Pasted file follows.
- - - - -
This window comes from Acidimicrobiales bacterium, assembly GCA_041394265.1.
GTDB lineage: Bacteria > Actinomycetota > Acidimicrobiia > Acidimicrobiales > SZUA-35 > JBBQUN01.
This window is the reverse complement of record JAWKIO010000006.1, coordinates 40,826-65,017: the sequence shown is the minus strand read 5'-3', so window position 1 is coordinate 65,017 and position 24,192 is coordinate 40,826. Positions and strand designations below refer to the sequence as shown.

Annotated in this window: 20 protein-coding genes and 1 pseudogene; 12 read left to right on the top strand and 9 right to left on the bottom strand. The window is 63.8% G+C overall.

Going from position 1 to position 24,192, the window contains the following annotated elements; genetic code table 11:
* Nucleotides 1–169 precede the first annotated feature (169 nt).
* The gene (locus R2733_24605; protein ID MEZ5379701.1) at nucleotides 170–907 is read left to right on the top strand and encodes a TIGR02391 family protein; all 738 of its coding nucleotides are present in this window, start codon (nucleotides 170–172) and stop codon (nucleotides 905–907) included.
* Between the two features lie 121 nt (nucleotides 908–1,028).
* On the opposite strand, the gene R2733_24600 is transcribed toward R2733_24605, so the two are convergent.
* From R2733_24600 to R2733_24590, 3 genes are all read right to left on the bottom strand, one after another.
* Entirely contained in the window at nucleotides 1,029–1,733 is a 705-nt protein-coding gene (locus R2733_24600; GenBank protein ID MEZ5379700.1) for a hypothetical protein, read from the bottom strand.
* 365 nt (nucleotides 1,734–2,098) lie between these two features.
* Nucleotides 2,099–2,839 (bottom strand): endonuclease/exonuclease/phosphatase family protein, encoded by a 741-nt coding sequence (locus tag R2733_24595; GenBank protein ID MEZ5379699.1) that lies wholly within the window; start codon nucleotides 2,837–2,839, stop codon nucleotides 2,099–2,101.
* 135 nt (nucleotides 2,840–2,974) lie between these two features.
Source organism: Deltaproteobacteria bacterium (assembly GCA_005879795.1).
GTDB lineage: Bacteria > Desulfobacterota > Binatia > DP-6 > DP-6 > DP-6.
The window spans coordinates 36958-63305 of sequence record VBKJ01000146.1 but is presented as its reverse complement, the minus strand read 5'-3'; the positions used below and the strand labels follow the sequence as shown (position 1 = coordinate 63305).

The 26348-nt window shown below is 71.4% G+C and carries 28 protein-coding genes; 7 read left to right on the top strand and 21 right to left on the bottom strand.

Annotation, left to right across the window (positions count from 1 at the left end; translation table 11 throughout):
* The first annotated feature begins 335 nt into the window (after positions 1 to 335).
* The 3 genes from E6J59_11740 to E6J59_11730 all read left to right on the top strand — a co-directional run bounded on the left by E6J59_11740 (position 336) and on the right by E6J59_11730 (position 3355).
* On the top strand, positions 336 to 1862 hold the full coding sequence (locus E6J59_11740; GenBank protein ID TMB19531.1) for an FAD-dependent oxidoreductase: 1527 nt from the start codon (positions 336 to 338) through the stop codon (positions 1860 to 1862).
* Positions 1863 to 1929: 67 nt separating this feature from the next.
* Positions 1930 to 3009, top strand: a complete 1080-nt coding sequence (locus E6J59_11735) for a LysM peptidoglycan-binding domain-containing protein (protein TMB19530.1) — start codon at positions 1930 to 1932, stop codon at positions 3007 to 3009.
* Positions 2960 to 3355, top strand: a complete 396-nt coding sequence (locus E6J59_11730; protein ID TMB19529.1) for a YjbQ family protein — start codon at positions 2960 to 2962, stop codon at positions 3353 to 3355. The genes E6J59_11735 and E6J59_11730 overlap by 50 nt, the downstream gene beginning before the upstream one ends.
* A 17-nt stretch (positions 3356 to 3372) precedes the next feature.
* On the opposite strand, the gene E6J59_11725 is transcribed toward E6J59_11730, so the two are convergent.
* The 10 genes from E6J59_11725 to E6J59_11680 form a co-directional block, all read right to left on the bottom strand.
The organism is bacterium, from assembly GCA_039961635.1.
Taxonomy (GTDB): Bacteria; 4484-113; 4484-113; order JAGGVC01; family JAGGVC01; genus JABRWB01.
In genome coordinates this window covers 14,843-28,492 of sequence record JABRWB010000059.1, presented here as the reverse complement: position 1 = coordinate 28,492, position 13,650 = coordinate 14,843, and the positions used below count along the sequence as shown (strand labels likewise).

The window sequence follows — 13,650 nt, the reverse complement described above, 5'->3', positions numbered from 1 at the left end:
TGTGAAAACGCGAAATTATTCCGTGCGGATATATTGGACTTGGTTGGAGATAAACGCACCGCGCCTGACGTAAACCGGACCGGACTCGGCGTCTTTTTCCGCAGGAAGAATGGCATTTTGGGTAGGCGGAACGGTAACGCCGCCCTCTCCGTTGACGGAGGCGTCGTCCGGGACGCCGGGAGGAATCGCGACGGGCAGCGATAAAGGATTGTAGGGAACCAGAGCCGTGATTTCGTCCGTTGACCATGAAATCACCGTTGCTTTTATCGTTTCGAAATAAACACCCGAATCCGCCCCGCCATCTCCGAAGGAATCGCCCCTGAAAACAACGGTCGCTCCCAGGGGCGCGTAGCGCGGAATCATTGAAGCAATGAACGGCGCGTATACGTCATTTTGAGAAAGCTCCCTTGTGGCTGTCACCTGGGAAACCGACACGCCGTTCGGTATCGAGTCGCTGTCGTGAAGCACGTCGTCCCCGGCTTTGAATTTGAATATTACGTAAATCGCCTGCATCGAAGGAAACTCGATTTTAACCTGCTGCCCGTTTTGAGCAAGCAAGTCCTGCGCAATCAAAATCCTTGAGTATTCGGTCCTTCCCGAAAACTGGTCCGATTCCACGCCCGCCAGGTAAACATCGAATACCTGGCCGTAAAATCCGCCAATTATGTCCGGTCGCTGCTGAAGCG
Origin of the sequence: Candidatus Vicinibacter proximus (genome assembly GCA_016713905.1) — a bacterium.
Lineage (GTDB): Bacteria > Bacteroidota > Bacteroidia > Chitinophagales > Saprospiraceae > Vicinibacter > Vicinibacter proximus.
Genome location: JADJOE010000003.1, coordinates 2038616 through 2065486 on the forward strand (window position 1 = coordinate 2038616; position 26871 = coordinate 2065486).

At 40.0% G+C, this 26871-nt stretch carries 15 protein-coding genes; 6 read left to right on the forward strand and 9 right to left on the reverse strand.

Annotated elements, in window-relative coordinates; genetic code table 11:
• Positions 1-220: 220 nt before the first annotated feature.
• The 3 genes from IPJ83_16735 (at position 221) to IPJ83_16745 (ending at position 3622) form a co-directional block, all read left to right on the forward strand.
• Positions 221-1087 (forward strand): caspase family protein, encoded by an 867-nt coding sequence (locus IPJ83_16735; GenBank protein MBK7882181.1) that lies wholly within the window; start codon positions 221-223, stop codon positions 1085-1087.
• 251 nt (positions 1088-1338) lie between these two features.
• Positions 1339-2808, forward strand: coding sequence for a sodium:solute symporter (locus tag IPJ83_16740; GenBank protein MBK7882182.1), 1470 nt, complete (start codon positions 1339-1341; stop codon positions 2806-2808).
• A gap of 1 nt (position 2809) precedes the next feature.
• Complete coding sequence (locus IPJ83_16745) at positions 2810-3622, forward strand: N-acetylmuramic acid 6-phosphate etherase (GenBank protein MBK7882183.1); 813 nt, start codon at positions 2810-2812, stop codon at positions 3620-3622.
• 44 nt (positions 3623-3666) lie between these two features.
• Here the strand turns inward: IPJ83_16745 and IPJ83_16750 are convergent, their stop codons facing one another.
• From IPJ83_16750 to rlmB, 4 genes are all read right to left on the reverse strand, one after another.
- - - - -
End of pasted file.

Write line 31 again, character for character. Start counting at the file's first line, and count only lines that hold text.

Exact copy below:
In genome coordinates this window covers 14,843-28,492 of sequence record JABRWB010000059.1, presented here as the reverse complement: position 1 = coordinate 28,492, position 13,650 = coordinate 14,843, and the positions used below count along the sequence as shown (strand labels likewise).